This is the third entry for a symposium on Steven High’s Deindustrializing Montreal: Entangled Histories of Race, Residence, and Class (Montreal: McGill-Queen’s University Press, 2022). The book tracks what High calls the “structural violence” and “social ruination” involved in the term deindustrialization. It traces the fate of Point Saint-Charles, a historically white working-class neighborhood and Little Burgundy, a multiracial neighborhood that is home to the city’s English-speaking Black community. We started with Lizabeth Cohen, who wrote an appreciation and posed questions. Then Austin McCoy offered reflections aimed at questions of activism and democracy. Now Ted Rutland weighs in by probing the theoretical considerations that High deploys. Next we’ll have a response by author Steven High. The symposium was organized by Ian Rocksborough-Smith, assistant professor of history at University of the Fraser Valley.
Steven High’s new book, Deindustrializing Montreal, provides a complex and textured history of economic change and class struggle in two neighborhoods: Point Saint-Charles and Little Burgundy. Located on opposite sides of the Lachine Canal, the two neighbourhoods are indelibly associated in public memories with industrial capitalism and two different branches of the working class. Point Saint-Charles is known as a white, multi-lingual working-class enclave, while Little Burgundy is known as the historic heart of Montreal’s Black community (even though Black residents were never a majority in the overall neighbourhood). Combining oral histories and archival research, Deindustrializing Montreal traces how industrial capital moved into and eventually out of the two neighborhoods, while foregrounding the collective lives working people made and remade in the process. Filled with long quotations from oral histories and evocative photos, the book carries the reader into the fine grain of industrial work and industrial culture, as well as painful experience of deindustrialization, gentrification, and industrial “heritage preservation.” Pairing Point Saint-Charles and Little Burgundy allows the book to chart, as the subtitle suggests, “entangled histories of race, residence, and class” – the experiences that unified and differentiated the working class in a period of great change.
Because it centers oral histories the book stretches as far back as the memories of interview partners. The earliest part of this history, accordingly, is told through the eyes of children in a pair of excellent early chapters. These chapters focus largely on Point Saint-Charles in a period where the neighborhood was peppered with large factories. At one point, 35% of the neighborhood’s workforce were employed in industrial factories, and the largest ten factories, known as the “Ten Big Sisters,” accounted 75% of industrial jobs. Photos in these chapters give a sense of the immense machines and grueling work that lie behind these figures. Childhood memories also provide an embodied sense of the industrial neighborhood. Smoke from the trains soiled laundry drying on the line. The putrid smell of industry, one resident recalls, “mingle[d] with the odors from the city refuse disposal area along the river-font” (p. 27). The noise of industry was literally deafening. The nail machines at Stelco, according to one resident, made such “an infernal noise that if you spoke with the neighbors you had to yell to be heard” (p. 71). The whistle signaling shift changes at the factories had a different tone, as it brought a parade of fathers and husbands into the streets. At a time when “there was a tavern on every corner,” (p. 60) the men didn’t go straight home. The tavern was like a second shift for the hundreds of male factory workers who headed there after work – until they were retrieved by their children and brought home for dinner.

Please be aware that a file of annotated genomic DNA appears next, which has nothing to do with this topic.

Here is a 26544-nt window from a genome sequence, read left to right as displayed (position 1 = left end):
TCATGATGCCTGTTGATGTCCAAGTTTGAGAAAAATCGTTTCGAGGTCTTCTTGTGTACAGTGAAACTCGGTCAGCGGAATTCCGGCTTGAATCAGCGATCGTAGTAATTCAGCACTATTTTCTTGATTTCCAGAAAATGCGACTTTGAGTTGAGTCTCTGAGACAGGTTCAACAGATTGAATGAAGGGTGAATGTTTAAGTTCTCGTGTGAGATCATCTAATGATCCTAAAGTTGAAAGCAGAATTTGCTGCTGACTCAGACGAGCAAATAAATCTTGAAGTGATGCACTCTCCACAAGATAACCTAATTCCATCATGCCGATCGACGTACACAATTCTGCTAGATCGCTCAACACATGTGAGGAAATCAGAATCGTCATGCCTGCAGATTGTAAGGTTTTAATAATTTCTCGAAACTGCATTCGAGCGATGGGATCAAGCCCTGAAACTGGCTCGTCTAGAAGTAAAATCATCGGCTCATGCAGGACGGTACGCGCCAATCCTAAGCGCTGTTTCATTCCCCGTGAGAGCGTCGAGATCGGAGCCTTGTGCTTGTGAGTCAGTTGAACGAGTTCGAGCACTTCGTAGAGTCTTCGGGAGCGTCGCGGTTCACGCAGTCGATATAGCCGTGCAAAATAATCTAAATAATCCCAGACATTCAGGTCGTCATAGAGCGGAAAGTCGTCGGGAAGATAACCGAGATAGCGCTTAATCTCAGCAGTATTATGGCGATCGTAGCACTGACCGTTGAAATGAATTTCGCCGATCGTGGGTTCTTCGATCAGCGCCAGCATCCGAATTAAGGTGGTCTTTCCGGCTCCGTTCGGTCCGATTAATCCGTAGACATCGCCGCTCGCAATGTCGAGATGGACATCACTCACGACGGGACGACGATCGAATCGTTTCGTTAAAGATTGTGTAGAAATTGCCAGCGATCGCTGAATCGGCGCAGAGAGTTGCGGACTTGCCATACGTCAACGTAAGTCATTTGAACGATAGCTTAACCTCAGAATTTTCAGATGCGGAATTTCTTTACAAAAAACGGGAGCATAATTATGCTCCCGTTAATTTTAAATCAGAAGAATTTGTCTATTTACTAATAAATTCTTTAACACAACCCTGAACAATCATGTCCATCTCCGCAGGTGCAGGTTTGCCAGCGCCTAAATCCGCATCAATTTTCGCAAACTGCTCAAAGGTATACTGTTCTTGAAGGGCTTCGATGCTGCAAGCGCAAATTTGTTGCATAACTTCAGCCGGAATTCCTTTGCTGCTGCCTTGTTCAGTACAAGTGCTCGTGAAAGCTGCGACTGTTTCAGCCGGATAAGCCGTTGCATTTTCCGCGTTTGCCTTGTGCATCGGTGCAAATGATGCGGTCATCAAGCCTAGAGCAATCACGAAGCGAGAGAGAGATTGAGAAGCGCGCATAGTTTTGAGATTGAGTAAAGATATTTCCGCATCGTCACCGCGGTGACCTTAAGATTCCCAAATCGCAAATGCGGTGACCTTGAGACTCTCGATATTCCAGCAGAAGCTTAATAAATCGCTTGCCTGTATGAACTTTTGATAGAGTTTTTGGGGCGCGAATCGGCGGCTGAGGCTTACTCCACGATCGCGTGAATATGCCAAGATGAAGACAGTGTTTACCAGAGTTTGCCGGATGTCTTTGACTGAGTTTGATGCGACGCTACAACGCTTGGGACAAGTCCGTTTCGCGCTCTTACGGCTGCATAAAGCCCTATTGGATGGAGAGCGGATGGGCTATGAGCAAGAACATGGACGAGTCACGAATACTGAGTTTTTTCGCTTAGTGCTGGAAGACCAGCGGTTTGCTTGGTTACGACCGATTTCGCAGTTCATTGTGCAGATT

Many children worked in the factories too, of course, and age was just one of the characteristics that shaped the organization of work. Children worked in the factories, as well as in warehouses, on the docks along the Lachine Canal, and on various steamships. Women worked in factories, but outnumbered men in office functions and service work. The factory workforce was predominantly francophone, but the management roles were not. In a pattern observed across Montreal until the 1980s, one interview partner noted, “anglophones were the bosses, francophones were the little ones” (p. 72). And Black people? They were all but excluded from the factories in Point Saint-Charles and Little Burgundy by the racism of factory bosses and managers. Instead, they inhabited a second industrial world. Black men found work as porters on the passenger trains, while women worked as domestics in the wealthy homes of Westmount. Both of these jobs made Little Burgundy, located close to two railway stations and Westmount, an obvious place to live for Black families. Here, jazz clubs like Rockhead’s Paradise and Café St-Michel were more important working-class institutions than taverns, and a set of institutions like the Negro Community Centre and the Universal Negro Improvement Association (both formed in the early twentieth century) served and supported Burgundy’s growing Black community.